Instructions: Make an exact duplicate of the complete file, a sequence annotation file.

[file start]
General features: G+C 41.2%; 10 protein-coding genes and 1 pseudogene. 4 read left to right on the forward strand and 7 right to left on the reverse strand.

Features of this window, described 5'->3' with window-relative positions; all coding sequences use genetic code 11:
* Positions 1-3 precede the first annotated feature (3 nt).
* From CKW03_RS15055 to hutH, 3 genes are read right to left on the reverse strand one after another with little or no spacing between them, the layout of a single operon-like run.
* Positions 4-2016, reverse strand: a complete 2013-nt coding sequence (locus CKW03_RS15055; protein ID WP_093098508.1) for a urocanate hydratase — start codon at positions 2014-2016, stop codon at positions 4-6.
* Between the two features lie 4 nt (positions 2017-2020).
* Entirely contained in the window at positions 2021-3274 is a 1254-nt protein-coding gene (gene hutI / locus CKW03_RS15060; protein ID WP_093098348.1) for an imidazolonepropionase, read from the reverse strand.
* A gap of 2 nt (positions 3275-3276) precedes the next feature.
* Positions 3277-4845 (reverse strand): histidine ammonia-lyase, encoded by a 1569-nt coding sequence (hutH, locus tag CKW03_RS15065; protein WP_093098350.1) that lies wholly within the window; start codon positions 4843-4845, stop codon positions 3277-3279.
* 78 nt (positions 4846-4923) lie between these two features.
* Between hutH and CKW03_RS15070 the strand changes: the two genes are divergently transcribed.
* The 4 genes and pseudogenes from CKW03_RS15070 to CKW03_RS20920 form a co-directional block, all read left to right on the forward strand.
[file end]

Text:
General features: G+C 41.2%; 10 protein-coding genes and 1 pseudogene. 4 read left to right on the forward strand and 7 right to left on the reverse strand.

Features of this window, described 5'->3' with window-relative positions; all coding sequences use genetic code 11:
* Positions 1-3 precede the first annotated feature (3 nt).
* From CKW03_RS15055 to hutH, 3 genes are read right to left on the reverse strand one after another with little or no spacing between them, the layout of a single operon-like run.
* Positions 4-2016, reverse strand: a complete 2013-nt coding sequence (locus CKW03_RS15055; protein ID WP_093098508.1) for a urocanate hydratase — start codon at positions 2014-2016, stop codon at positions 4-6.
* Between the two features lie 4 nt (positions 2017-2020).
* Entirely contained in the window at positions 2021-3274 is a 1254-nt protein-coding gene (gene hutI / locus CKW03_RS15060; protein ID WP_093098348.1) for an imidazolonepropionase, read from the reverse strand.
* A gap of 2 nt (positions 3275-3276) precedes the next feature.
* Positions 3277-4845 (reverse strand): histidine ammonia-lyase, encoded by a 1569-nt coding sequence (hutH, locus tag CKW03_RS15065; protein WP_093098350.1) that lies wholly within the window; start codon positions 4843-4845, stop codon positions 3277-3279.
* 78 nt (positions 4846-4923) lie between these two features.
* Between hutH and CKW03_RS15070 the strand changes: the two genes are divergently transcribed.
* The 4 genes and pseudogenes from CKW03_RS15070 to CKW03_RS20920 form a co-directional block, all read left to right on the forward strand.